What is a Vintarinian? Part I

What is a Vintarinian?

The question of what it means to be a Vintarinian never crossed his mind in his whole life. He never thought when leaving Vintar, his home, his place of birth that this question would become preeminent in his mind during his attendance at the 2017 Vintarinian International Reunion in Honolulu. What brought this up was a question his son asked him when he was about to board his plane for the trip.

“Dad, what is a Vintarinian? Why is it Vintarinian and not Vintareño, like they say Laoageño or Bacarreño?”

It made him paused a bit, and thought of why that is. “I really don’t know,” he said in a whimsy.

But, the question weighed down heavily on his mind during his flight. He knew it’s probably a matter of semantics and nothing more. He even thought that the words are foreign derivatives and not really Ilocano. Both, of course, designate of who you are and place of origin. The word for that in Ilocano is “Taga Vintar,” “Taga Laoag.” Or “Taga Bacarra.”

When in Spain a few years back, he had noticed that people from Madrid were called Madrileños, people from Seville were Sevilleños and people from Barcelona were Barceloñés.

On the other hand, when visiting her sister in London, he recalls that people from Barcelona are Barcelonian, Seville, Sevillians, and Madrid, Madridians, etc. Hence, he thought that the terms Vintarinian and Vintareño are one and the same, but it all depends on the language being used as a demonym.

The Philippines being under the Spaniards, then the Americans, he came to realize that the Ilocano language, or for the other native languages for that matter has been heavily influenced by both colonizers. The term “Vintarinian” won out over “Vintareño”, mainly because the Americans laid out a vastly superior educational system that actively suppressed the use of Spanish and encouraged the use of English in Filipino public life.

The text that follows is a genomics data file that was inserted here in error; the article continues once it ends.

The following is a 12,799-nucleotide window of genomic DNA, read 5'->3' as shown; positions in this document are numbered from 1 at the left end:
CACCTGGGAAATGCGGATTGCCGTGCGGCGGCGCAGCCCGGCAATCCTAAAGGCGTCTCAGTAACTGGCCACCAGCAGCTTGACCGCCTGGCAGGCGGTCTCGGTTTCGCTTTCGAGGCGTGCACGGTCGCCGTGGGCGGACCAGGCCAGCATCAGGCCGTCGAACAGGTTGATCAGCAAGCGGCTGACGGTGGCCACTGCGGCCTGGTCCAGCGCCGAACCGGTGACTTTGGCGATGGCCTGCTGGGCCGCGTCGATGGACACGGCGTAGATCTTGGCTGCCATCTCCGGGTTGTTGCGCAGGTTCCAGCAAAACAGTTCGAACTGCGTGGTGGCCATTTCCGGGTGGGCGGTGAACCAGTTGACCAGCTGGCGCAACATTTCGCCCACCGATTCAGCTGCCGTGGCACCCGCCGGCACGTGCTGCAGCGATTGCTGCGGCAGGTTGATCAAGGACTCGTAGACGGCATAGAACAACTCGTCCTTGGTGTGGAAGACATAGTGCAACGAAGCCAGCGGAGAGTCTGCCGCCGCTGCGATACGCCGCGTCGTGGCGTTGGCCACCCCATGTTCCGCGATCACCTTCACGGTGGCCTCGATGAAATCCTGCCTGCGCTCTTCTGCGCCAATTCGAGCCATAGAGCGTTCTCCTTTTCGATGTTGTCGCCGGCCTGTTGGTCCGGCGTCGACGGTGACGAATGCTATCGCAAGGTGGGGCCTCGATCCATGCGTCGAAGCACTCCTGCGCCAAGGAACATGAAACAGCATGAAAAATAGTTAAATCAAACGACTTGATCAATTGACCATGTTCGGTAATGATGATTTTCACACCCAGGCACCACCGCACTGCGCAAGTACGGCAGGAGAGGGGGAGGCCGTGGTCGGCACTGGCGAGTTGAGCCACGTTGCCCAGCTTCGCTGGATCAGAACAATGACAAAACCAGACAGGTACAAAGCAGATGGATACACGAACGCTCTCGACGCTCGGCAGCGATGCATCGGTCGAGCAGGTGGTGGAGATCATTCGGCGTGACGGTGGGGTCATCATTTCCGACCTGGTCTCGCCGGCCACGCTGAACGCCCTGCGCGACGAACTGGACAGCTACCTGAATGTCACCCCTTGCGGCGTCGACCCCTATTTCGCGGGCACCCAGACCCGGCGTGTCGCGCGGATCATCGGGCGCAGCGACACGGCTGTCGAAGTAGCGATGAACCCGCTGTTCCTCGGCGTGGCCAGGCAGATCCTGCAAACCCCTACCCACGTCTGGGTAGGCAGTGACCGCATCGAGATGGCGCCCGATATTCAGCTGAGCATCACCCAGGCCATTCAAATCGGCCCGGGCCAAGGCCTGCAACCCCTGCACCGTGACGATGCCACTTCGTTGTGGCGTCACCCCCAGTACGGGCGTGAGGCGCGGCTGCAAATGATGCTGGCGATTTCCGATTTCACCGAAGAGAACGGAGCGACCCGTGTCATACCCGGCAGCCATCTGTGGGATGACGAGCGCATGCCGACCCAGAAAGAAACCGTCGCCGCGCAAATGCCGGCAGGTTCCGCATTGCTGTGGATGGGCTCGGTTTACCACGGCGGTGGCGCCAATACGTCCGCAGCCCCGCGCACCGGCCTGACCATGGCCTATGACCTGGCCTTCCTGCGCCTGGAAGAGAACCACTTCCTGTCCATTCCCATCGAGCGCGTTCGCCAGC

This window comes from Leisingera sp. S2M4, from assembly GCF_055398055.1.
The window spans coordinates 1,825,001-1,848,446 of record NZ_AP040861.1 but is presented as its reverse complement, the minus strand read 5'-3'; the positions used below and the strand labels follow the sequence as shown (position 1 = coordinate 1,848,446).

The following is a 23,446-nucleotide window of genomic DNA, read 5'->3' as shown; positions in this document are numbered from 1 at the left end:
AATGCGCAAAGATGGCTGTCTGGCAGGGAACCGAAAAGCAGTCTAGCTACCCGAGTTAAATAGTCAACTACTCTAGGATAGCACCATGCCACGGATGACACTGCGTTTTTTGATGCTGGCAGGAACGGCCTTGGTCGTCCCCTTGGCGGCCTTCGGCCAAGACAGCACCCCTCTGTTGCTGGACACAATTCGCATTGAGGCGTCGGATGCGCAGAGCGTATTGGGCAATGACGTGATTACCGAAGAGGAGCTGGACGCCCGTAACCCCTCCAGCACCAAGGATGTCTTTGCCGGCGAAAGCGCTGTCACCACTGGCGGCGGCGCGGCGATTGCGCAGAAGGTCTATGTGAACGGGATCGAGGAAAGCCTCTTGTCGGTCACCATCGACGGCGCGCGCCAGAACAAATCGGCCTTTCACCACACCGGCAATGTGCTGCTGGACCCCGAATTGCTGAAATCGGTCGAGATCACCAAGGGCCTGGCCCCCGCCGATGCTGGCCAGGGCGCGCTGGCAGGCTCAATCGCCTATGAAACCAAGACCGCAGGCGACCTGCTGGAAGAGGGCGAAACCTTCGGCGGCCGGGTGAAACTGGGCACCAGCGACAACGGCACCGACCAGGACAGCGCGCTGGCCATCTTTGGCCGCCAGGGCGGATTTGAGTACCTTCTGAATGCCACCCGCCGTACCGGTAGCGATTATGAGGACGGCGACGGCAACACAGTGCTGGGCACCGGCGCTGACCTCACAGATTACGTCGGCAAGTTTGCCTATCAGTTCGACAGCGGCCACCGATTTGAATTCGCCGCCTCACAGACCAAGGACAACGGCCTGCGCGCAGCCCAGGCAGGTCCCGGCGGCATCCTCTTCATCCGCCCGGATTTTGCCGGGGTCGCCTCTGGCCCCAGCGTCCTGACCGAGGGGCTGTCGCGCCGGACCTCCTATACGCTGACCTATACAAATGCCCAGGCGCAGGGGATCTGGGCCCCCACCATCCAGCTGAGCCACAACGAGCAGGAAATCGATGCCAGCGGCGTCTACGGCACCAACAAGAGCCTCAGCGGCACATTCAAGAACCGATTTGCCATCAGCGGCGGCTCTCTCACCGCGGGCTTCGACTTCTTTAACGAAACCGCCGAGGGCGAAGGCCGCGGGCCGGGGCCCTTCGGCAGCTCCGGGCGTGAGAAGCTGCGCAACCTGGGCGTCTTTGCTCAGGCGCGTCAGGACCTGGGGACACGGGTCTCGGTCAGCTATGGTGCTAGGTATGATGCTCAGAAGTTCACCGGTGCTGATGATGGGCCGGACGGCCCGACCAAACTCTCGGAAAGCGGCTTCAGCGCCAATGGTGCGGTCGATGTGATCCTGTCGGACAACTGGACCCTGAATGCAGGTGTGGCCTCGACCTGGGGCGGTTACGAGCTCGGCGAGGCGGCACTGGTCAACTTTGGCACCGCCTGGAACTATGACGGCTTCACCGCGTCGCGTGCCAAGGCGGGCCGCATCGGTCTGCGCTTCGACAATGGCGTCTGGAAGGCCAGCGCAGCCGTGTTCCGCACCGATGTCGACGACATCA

He decided to put it to rest, and get some sleep so he would have enough strength to last him for the day. But, the question of, “What is a Vintarinian?” keeps popping in and out of his mind. To him, the answer should be obvious. Like, what is an American? Or, what is a Filipino? A native or inhabitant of Vintar. One who is born in Vintar. Parents or grandparents are from Vintar. One who is married to someone from Vintar, would that make him/her a Vintarinian? Or by choice, like a naturalized American, would it make him a Vintarinian? There’s a slew of reasons why one is a Vintarinian, he tells himself. He decided it is a moot question and finally dozed off.

He arrived in Honolulu late afternoon. It was the week after Easter, so it was not crowded. He has been here before with his son a few times to surf the North Shore. But, this time it is different. There’s no surfboard to carry around. Only his hand carry travel bag where he carefully and neatly folded his Barong.

He seldom wears this Filipino formal national shirt. Not even in official gatherings in Los Angeles. He never looks good in a Barong. He thinks only of the politicians and of those in the upper social strata who can wear it with style. He has no choice but to wear it though because it is the mandatory attire for the dinner dance at the reunion.


Reunion guests were arriving when he got into the hotel lobby. Although Honolulu hotels have always housed the classic resort lounge, the Malia hotel lounge reflects an ambiance of a household living room that he has been accustomed to in his visits to Hawaii. It was designed for a quick check in and out, but it appeared no one was paying attention to the desk clerk as the crowd gathered in the lobby.

These are the Vintarinians, he was telling himself that his son was wondering about. If he is only here now and sees the camaraderie, the spirit of familiarity and trust that is happening, he would now explicitly understand what a Vintarinian is all about. And that would spare him the obligation as a parent to widen or broaden his son’s perspective.

As he carefully observes the arrival of the guests, he realized there is something more to becoming a Vintarinian. Sure, most were born in Vintar. Parents were born in Vintar. He mingled with the crowd exchanging hellos and pleasantries. The atmosphere is highly spirited, unrestrained and full of laughter, and yet he felt like there is something else missing. It looked familiar and yet elusive. Does it have to do with him being eager to please or too earnest, too put-together, and too unreserved? Or, is it his insecurities? For some reason, he cannot put a finger on it. Would his son be able to uncover it, if he is here? He wondered.

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